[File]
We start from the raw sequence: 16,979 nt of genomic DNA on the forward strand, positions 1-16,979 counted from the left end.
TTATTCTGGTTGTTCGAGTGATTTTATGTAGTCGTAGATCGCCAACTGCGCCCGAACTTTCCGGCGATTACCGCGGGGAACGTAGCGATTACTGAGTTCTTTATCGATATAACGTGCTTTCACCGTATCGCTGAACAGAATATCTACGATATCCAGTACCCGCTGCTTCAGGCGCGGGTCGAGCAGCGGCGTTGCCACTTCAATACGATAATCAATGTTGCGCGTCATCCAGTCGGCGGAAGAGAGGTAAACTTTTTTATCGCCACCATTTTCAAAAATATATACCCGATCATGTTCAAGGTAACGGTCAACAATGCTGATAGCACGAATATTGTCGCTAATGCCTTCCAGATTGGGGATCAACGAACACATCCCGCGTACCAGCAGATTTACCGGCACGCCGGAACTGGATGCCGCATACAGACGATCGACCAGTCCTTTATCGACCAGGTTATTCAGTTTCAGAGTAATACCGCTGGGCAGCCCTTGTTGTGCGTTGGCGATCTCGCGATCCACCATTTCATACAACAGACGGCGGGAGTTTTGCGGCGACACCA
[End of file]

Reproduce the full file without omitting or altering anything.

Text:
We start from the raw sequence: 16,979 nt of genomic DNA on the forward strand, positions 1-16,979 counted from the left end.
TTATTCTGGTTGTTCGAGTGATTTTATGTAGTCGTAGATCGCCAACTGCGCCCGAACTTTCCGGCGATTACCGCGGGGAACGTAGCGATTACTGAGTTCTTTATCGATATAACGTGCTTTCACCGTATCGCTGAACAGAATATCTACGATATCCAGTACCCGCTGCTTCAGGCGCGGGTCGAGCAGCGGCGTTGCCACTTCAATACGATAATCAATGTTGCGCGTCATCCAGTCGGCGGAAGAGAGGTAAACTTTTTTATCGCCACCATTTTCAAAAATATATACCCGATCATGTTCAAGGTAACGGTCAACAATGCTGATAGCACGAATATTGTCGCTAATGCCTTCCAGATTGGGGATCAACGAACACATCCCGCGTACCAGCAGATTTACCGGCACGCCGGAACTGGATGCCGCATACAGACGATCGACCAGTCCTTTATCGACCAGGTTATTCAGTTTCAGAGTAATACCGCTGGGCAGCCCTTGTTGTGCGTTGGCGATCTCGCGATCCACCATTTCATACAACAGACGGCGGGAGTTTTGCGGCGACACCA